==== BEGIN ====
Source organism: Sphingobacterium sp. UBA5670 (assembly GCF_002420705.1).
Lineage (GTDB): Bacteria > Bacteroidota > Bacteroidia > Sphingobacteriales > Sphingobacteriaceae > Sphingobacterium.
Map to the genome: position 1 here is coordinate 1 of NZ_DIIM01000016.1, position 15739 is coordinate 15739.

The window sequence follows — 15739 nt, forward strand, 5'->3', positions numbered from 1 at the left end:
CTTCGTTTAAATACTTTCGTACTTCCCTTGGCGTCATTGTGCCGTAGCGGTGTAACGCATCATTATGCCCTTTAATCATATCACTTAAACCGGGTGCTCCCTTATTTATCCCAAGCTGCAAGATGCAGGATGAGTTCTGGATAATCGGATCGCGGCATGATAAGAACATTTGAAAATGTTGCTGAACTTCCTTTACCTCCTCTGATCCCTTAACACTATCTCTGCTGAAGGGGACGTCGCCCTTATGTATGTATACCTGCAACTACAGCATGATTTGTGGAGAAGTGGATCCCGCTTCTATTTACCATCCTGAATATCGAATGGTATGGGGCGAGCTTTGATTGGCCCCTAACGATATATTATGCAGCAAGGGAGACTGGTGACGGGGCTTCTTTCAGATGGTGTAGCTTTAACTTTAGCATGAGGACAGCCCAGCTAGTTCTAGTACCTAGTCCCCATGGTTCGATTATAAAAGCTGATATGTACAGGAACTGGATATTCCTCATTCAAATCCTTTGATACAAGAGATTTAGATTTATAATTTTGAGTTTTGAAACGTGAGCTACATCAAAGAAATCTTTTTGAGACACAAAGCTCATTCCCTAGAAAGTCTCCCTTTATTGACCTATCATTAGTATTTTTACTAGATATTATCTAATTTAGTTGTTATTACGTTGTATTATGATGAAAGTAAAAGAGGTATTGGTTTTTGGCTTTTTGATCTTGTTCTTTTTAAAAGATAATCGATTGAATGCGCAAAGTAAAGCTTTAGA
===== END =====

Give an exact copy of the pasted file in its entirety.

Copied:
Source organism: Sphingobacterium sp. UBA5670 (assembly GCF_002420705.1).
Lineage (GTDB): Bacteria > Bacteroidota > Bacteroidia > Sphingobacteriales > Sphingobacteriaceae > Sphingobacterium.
Map to the genome: position 1 here is coordinate 1 of NZ_DIIM01000016.1, position 15739 is coordinate 15739.

The window sequence follows — 15739 nt, forward strand, 5'->3', positions numbered from 1 at the left end:
CTTCGTTTAAATACTTTCGTACTTCCCTTGGCGTCATTGTGCCGTAGCGGTGTAACGCATCATTATGCCCTTTAATCATATCACTTAAACCGGGTGCTCCCTTATTTATCCCAAGCTGCAAGATGCAGGATGAGTTCTGGATAATCGGATCGCGGCATGATAAGAACATTTGAAAATGTTGCTGAACTTCCTTTACCTCCTCTGATCCCTTAACACTATCTCTGCTGAAGGGGACGTCGCCCTTATGTATGTATACCTGCAACTACAGCATGATTTGTGGAGAAGTGGATCCCGCTTCTATTTACCATCCTGAATATCGAATGGTATGGGGCGAGCTTTGATTGGCCCCTAACGATATATTATGCAGCAAGGGAGACTGGTGACGGGGCTTCTTTCAGATGGTGTAGCTTTAACTTTAGCATGAGGACAGCCCAGCTAGTTCTAGTACCTAGTCCCCATGGTTCGATTATAAAAGCTGATATGTACAGGAACTGGATATTCCTCATTCAAATCCTTTGATACAAGAGATTTAGATTTATAATTTTGAGTTTTGAAACGTGAGCTACATCAAAGAAATCTTTTTGAGACACAAAGCTCATTCCCTAGAAAGTCTCCCTTTATTGACCTATCATTAGTATTTTTACTAGATATTATCTAATTTAGTTGTTATTACGTTGTATTATGATGAAAGTAAAAGAGGTATTGGTTTTTGGCTTTTTGATCTTGTTCTTTTTAAAAGATAATCGATTGAATGCGCAAAGTAAAGCTTTAGA